A WAR memorial in Flint has once again become the target of mindless vandalism.

It was discovered on Tuesday that the First World War Soldier, by Flint Castle, had been damage by what appears to be fire damage to the body and head of the statue.

This comes after the same piece of work was defaced with several offensive Nazi symbols and its accompanying letter branded with homophobic language over a month earlier on March 11, the Leader previously reported.

The Leader:

Pictures show the fire damage sustained by the memorial overlooking Flint Castle (Pictures/Andrew Nuttall)

The soldier’s letter was removed for cleaning of the homophobic vandalism but has not been replaced since and the swastikas were painted over.

The fresh damage to the statue’s body and face can be seen to have scorched through the paintwork of the solider, exposing the wood and metal beneath.

The Leader:

Pictures show the swastikas scrawled over the memorial back in March (Pictures/Geoff Abbott)

Cllr Ian Roberts, leader of Flintshire Council and Flint Town Councillor for the Castle ward, has branded the repeated act of vandalism as ‘absolutely deplorable’.

He said: “It is a great shame that people have once again decided to act so recklessly and deface a memorial that means so much to the people of this town and beyond.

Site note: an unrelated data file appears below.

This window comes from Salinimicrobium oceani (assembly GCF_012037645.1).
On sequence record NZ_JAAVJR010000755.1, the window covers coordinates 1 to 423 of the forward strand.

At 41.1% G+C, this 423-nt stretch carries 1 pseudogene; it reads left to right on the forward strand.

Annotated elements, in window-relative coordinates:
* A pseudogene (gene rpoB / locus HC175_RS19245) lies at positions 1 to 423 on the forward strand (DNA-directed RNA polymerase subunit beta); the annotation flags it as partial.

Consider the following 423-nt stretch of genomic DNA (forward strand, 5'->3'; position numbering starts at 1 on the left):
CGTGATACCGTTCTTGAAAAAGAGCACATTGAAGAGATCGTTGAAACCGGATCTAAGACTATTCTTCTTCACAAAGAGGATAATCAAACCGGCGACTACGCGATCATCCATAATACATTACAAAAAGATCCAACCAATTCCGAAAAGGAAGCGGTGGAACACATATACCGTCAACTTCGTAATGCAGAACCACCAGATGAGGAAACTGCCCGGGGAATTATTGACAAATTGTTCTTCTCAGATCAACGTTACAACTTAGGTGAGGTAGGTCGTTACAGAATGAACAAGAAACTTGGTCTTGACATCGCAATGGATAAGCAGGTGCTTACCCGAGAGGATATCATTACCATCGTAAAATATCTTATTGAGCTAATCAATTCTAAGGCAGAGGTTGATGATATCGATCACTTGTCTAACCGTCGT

“An officer from Flintshire County Council has been out to the site today [May 1] and, while the damage is repairable through some sanding and painting, it falls on public money to pay for this which could always go towards making our town better instead of covering up the mindless acts of a few disgraceful individuals.

“We appeal to those who frequently walk along the pathways to notify the authorities if they spotted anything suspicious on the day in question and also remain vigilant into the future.”

The artwork sits on a bench overlooking the foreshore reading a letter from a loved one and was designed by a local artist, Mike Owen. It has been in place since last summer to pay tribute to the 100th anniversary of the Armistice.

Andrew Farrow, Flintshire Council’s chief officer planning, environment and economic development, said: “The benches have been well received by the local community and visitors to the area using the Wales Coast Path and it is both disappointing and sad that this thoroughly reprehensible and selfish act of vandalism has been carried out with a complete disregard to the feelings of others.

“I would urge anyone witnessing such anti-social behaviour to contact North Wales Police.”

Cllr Roberts is also urging anyone with spare time on their hands, and who enjoy the coastal path, to consider joining a group that will help monitor the pathway and report items of concern and help with litter picks and planting projects.

For more information on this, an event will be held at the The Old Court House in Church Street, Flint, on Sunday May 5 at 10am.